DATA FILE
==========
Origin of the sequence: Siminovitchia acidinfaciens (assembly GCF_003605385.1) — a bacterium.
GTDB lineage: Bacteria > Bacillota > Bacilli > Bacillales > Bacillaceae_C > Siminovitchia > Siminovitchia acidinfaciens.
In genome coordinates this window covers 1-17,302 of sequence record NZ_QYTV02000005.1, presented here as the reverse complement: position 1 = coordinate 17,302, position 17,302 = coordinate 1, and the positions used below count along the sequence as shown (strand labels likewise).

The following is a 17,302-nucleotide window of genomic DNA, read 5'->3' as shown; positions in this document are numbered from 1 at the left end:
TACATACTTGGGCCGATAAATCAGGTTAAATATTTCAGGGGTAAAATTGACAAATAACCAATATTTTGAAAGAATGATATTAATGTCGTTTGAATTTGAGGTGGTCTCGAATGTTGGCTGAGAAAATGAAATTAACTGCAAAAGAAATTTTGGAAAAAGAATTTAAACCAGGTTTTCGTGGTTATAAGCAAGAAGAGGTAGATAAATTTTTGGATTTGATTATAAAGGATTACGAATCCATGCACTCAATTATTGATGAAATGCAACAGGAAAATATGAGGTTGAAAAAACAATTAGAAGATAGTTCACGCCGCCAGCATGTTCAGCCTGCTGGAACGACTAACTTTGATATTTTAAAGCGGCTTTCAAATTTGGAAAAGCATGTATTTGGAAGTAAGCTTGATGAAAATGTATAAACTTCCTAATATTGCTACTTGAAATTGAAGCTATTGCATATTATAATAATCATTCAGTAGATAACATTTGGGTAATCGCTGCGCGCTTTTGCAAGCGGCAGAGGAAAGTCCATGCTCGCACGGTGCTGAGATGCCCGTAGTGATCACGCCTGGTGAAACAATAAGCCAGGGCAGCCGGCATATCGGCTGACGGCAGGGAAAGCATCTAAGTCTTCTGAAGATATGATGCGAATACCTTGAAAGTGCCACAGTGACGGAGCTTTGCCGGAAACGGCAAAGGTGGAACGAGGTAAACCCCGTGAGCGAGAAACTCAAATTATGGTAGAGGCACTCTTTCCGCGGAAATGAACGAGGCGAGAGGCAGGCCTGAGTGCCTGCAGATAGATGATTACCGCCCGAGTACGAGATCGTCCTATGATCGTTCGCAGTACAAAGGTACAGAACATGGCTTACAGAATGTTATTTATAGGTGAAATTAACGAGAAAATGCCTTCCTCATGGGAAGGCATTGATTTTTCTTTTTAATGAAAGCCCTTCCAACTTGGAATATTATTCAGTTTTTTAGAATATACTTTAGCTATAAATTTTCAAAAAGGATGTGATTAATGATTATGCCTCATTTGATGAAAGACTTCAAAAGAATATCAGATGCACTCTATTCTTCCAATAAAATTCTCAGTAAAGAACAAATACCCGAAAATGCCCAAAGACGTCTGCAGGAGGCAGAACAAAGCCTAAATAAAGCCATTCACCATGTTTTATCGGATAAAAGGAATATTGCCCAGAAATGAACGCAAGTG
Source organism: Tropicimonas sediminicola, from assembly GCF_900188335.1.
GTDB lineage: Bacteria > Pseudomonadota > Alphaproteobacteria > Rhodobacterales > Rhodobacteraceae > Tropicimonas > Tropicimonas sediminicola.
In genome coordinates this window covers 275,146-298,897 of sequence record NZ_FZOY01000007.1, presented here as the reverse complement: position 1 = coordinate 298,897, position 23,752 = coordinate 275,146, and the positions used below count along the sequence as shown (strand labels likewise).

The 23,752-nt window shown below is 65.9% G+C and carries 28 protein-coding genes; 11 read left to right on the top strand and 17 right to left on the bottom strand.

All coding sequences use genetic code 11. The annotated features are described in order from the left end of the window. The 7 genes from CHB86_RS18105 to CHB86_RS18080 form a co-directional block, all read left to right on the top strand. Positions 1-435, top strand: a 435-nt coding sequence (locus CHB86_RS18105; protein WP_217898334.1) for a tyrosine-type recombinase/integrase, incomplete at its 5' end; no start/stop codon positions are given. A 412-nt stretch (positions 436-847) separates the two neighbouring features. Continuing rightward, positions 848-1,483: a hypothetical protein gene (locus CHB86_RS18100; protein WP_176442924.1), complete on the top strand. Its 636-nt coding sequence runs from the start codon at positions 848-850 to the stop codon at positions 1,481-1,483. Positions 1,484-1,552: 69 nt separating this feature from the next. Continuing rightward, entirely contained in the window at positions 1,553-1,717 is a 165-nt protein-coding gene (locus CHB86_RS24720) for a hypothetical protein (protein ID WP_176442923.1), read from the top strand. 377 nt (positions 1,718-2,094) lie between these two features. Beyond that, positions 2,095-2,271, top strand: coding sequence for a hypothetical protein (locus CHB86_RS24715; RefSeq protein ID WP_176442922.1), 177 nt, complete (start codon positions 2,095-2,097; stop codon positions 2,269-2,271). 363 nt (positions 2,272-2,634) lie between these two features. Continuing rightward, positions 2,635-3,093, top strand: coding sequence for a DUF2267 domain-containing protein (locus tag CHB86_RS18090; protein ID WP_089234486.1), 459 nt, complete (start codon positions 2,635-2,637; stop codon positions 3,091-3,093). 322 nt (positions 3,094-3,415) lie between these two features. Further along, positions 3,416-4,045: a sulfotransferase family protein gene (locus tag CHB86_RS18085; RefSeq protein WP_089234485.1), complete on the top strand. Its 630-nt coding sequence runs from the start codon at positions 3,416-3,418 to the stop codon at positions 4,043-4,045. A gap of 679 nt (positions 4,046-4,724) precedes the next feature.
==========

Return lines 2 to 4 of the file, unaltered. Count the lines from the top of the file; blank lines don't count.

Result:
GTDB lineage: Bacteria > Bacillota > Bacilli > Bacillales > Bacillaceae_C > Siminovitchia > Siminovitchia acidinfaciens.
In genome coordinates this window covers 1-17,302 of sequence record NZ_QYTV02000005.1, presented here as the reverse complement: position 1 = coordinate 17,302, position 17,302 = coordinate 1, and the positions used below count along the sequence as shown (strand labels likewise).

The following is a 17,302-nucleotide window of genomic DNA, read 5'->3' as shown; positions in this document are numbered from 1 at the left end: